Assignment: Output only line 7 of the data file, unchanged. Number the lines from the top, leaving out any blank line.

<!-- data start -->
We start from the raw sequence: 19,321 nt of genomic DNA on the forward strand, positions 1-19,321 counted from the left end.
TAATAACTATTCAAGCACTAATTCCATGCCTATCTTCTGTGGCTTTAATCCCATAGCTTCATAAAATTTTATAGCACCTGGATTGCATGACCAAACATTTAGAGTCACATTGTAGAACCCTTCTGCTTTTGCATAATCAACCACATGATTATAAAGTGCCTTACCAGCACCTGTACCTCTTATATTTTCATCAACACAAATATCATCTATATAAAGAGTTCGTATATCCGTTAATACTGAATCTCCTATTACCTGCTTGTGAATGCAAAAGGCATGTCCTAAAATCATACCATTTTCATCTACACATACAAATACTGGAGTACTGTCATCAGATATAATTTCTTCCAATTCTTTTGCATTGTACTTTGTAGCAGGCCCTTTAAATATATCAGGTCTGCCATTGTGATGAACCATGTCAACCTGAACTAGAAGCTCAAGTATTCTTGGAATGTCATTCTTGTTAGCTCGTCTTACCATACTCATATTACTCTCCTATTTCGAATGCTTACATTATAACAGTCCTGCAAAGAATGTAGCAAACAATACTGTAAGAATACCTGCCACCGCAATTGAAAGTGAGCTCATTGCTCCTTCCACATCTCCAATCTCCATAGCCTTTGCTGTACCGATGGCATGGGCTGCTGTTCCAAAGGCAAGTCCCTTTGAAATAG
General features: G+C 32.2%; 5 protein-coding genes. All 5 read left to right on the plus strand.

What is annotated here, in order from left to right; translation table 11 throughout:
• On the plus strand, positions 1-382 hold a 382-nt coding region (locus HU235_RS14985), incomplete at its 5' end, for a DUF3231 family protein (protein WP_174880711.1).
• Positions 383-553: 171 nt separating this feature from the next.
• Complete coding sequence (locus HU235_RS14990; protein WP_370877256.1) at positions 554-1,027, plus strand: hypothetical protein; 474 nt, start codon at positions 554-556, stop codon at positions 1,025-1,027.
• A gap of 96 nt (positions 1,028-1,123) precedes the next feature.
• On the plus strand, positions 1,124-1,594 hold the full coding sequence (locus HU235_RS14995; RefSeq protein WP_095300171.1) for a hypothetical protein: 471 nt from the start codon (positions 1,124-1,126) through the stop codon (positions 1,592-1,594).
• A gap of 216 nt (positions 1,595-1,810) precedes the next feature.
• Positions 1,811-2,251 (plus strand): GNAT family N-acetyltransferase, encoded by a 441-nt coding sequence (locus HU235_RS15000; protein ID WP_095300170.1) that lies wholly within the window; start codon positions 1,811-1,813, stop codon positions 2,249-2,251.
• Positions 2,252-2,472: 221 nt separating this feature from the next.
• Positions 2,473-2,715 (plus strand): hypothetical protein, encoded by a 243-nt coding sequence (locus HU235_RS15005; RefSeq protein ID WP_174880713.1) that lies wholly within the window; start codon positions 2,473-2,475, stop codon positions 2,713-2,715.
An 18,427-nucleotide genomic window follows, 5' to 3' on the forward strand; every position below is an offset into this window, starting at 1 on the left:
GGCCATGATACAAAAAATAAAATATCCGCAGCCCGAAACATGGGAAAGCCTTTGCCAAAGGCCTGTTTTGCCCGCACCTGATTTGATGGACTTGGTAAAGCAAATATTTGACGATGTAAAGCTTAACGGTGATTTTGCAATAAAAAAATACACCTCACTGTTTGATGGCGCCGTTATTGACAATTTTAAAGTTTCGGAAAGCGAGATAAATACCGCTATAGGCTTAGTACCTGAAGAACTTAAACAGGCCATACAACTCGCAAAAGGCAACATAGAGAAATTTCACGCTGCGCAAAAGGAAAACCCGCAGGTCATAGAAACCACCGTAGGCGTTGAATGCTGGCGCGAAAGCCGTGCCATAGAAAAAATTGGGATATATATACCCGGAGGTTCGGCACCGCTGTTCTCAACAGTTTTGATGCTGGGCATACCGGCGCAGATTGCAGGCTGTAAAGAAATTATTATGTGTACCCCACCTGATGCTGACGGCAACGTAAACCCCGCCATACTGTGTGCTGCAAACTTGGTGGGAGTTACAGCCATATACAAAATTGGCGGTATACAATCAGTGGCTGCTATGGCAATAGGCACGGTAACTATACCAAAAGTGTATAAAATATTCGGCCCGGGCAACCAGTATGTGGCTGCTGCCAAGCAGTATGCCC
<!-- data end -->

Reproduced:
• Complete coding sequence (locus HU235_RS14990; protein WP_370877256.1) at positions 554-1,027, plus strand: hypothetical protein; 474 nt, start codon at positions 554-556, stop codon at positions 1,025-1,027.